Wednesday, February 2, 2011

HIT for Patient Care Supported

The Markle “Survey of Health in a Networked Life” is the first survey to compare the core values of physicians and patients. The survey shows that both doctors and patients overwhelmingly agree on health IT priorities to improve patient care and that health IT will increase the quality, safety, and cost efficiency of care, as well as provide core privacy protections.

“A surprising 74 percent of doctors say they want to be able to share patient information with other professionals electronically. As medical professionals shift from paper records to electronic systems, the public and physicians overwhelmingly agree that we need to measure the payoff from investments in information technology in terms of better health and more cost-efficient care,” according to Markle President Zoe Baird.

“Roughly 80 percent majorities of both the public and doctors agree that it is important to require participating hospitals and doctors to share information to better coordinate care, cut unnecessary costs, and reduce medical errors,”, said Carol Diamond, MD, Managing Director of the Markle Foundation, a New York based nonprofit foundation.

“By the same overwhelming margin, four in five doctors and patients expressed the importance of privacy protections for online medical records, an expectation we have repeatedly found expressed by the public in our previous surveys. They also agree on the importance of measuring progress,” said Diamond.

Majorities of 70 percent to 80 percent of both patients and doctors support letting people see if their records have been accessed, patients being notified if they are affected by information breaches, and giving people the mechanisms to correct information if needed.

Of the doctors surveyed, 94 percent said their patients sometimes forget or lose track of potentially important things they are told during doctor visits, and 34 percent of the doctors said they themselves at least sometimes forget or lose track of potentially important things that their patients tell them. Among the patient group, 30 percent perceived that their doctors forget or lose track of potentially important information at least sometimes.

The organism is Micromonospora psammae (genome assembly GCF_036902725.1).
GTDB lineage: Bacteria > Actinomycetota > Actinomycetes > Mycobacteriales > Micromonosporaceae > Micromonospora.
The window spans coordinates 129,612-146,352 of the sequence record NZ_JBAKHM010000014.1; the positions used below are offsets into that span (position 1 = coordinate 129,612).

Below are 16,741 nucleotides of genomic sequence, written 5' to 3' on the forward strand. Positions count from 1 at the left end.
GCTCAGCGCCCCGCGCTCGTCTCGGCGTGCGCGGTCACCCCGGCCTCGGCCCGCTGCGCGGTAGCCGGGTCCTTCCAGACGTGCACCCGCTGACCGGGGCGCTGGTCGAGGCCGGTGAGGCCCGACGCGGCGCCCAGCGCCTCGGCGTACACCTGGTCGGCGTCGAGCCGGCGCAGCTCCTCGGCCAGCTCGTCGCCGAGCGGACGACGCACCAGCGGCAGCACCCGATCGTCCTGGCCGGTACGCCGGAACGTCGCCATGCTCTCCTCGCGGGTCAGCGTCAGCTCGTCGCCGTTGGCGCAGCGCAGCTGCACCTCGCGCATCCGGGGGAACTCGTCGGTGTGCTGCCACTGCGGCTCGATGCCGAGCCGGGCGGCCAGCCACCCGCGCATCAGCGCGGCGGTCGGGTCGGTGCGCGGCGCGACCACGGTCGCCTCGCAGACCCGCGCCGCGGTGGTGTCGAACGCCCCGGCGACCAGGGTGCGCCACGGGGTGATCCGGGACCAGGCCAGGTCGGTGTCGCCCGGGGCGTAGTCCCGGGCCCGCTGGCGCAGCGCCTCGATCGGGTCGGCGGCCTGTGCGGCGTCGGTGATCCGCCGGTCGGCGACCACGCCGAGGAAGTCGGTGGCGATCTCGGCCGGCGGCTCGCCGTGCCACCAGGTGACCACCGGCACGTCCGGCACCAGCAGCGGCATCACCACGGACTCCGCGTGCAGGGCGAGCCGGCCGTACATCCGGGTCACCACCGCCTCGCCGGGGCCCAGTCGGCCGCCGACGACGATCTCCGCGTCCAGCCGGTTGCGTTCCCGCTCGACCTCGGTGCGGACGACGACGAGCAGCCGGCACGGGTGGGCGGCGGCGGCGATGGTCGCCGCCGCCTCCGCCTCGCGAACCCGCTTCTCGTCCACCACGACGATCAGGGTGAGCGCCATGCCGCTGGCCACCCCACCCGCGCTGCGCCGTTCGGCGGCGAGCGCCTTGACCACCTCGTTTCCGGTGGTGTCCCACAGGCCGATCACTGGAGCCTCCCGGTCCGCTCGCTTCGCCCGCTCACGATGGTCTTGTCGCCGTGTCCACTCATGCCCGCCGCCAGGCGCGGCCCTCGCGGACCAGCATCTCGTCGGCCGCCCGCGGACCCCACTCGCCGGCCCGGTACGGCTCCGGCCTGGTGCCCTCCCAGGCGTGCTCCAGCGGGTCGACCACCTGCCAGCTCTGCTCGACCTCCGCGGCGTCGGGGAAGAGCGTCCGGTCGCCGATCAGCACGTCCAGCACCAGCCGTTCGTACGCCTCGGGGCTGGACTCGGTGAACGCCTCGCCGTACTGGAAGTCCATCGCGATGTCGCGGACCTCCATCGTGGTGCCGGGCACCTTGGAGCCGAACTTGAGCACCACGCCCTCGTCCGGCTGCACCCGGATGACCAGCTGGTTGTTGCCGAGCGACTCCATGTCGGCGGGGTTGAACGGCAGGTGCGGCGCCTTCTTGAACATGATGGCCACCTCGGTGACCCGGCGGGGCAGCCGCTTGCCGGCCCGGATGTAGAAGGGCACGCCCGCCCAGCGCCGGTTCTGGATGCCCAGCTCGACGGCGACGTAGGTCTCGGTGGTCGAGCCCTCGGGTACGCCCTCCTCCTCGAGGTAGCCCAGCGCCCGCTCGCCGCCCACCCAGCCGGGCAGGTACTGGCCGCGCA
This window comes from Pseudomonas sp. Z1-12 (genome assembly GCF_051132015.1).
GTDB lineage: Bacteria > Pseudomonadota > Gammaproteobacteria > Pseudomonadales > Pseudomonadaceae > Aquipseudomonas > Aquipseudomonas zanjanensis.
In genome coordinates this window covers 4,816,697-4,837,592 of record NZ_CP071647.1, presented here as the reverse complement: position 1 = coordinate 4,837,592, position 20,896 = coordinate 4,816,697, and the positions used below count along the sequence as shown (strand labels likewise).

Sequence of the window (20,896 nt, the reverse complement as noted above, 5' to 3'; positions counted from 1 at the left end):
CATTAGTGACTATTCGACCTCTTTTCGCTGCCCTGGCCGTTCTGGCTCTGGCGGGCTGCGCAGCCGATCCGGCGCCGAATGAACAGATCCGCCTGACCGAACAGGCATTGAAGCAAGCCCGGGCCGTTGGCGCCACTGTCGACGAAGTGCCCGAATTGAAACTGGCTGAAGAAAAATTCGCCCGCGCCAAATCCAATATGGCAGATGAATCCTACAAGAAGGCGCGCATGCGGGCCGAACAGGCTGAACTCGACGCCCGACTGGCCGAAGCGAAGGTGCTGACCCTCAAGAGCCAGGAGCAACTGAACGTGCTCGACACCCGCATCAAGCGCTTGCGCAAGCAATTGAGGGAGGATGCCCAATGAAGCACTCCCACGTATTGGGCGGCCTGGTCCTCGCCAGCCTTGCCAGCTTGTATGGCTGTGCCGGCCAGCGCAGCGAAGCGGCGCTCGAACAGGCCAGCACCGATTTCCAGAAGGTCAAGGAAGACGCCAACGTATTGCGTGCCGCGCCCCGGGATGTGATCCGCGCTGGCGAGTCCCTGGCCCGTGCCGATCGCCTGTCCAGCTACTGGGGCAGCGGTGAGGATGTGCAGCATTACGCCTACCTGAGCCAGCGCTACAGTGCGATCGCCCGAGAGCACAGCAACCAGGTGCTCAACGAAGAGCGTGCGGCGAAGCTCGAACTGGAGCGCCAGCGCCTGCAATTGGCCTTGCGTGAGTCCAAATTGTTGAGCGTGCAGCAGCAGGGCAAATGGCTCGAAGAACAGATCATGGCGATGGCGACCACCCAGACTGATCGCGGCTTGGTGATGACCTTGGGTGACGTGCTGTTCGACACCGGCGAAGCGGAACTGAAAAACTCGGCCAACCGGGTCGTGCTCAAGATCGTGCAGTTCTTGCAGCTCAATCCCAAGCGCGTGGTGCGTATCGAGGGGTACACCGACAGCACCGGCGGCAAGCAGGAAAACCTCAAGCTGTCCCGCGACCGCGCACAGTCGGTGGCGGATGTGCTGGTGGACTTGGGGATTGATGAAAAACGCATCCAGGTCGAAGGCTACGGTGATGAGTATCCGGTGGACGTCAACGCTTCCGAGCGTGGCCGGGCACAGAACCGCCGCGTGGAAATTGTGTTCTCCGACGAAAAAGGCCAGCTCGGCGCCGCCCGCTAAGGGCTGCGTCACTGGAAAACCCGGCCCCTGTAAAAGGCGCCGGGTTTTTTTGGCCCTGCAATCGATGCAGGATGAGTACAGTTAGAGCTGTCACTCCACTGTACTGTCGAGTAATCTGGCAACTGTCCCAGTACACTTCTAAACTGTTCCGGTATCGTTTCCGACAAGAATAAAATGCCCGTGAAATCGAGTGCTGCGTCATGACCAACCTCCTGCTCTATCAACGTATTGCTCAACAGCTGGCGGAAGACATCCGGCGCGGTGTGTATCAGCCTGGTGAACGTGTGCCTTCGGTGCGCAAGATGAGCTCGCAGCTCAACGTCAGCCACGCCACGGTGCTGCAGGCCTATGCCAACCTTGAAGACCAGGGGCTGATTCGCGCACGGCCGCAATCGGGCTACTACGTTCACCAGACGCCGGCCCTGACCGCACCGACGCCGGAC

Among the public, 10 percent reported having an electronic Personal Health Record (PHR) which is up from 3 percent who reported having a PHR in Markle’s 2008 survey. “Past surveys show that most adults believe personal health records should include copies of their own medical information to help them improve their health and communicate better with health professionals,” reports Josh Lernieux, Director of Personal Health Technology at Markle.

He said, “This survey indicates that there is an increase in PHR use and also that roughly two out of three doctors agree that patients should have the option of online access to their personal health information.

Knowledge Networks (KN) conducted the surveys August 10-26, 2010. The general population survey of 1,582 adults age 18 and older used KN’s KnowledgePanel®, a probability-based panel of 50,000 individuals designed to be representative of the U.S. populations. The survey of 779 physicians was conducted using KN’s Physicians Consulting Network (PCN), an invitation-only list of more than 45,000 practicing physicians.

Results of the survey are available at